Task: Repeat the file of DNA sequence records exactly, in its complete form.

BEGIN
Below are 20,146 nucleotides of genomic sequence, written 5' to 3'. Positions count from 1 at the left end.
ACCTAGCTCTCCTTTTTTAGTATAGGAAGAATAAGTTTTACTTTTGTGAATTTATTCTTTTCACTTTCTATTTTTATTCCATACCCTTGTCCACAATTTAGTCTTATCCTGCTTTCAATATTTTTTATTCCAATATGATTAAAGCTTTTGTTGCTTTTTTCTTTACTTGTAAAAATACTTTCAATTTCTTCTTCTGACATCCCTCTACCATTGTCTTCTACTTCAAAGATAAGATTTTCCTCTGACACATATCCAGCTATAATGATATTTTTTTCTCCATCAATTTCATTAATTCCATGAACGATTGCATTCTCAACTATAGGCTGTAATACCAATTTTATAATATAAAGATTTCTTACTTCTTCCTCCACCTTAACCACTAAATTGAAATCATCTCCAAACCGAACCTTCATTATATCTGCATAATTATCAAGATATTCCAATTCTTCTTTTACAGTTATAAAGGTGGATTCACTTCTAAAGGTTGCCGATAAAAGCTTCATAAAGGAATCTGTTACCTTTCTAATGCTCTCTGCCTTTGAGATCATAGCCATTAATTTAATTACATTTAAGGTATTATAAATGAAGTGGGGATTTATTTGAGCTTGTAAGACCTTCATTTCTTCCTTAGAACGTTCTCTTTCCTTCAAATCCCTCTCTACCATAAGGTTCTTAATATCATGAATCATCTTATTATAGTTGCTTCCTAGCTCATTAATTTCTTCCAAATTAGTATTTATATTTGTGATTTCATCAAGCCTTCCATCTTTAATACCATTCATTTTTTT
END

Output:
Below are 20,146 nucleotides of genomic sequence, written 5' to 3'. Positions count from 1 at the left end.
ACCTAGCTCTCCTTTTTTAGTATAGGAAGAATAAGTTTTACTTTTGTGAATTTATTCTTTTCACTTTCTATTTTTATTCCATACCCTTGTCCACAATTTAGTCTTATCCTGCTTTCAATATTTTTTATTCCAATATGATTAAAGCTTTTGTTGCTTTTTTCTTTACTTGTAAAAATACTTTCAATTTCTTCTTCTGACATCCCTCTACCATTGTCTTCTACTTCAAAGATAAGATTTTCCTCTGACACATATCCAGCTATAATGATATTTTTTTCTCCATCAATTTCATTAATTCCATGAACGATTGCATTCTCAACTATAGGCTGTAATACCAATTTTATAATATAAAGATTTCTTACTTCTTCCTCCACCTTAACCACTAAATTGAAATCATCTCCAAACCGAACCTTCATTATATCTGCATAATTATCAAGATATTCCAATTCTTCTTTTACAGTTATAAAGGTGGATTCACTTCTAAAGGTTGCCGATAAAAGCTTCATAAAGGAATCTGTTACCTTTCTAATGCTCTCTGCCTTTGAGATCATAGCCATTAATTTAATTACATTTAAGGTATTATAAATGAAGTGGGGATTTATTTGAGCTTGTAAGACCTTCATTTCTTCCTTAGAACGTTCTCTTTCCTTCAAATCCCTCTCTACCATAAGGTTCTTAATATCATGAATCATCTTATTATAGTTGCTTCCTAGCTCATTAATTTCTTCCAAATTAGTATTTATATTTGTGATTTCATCAAGCCTTCCATCTTTAATACCATTCATTTTTTT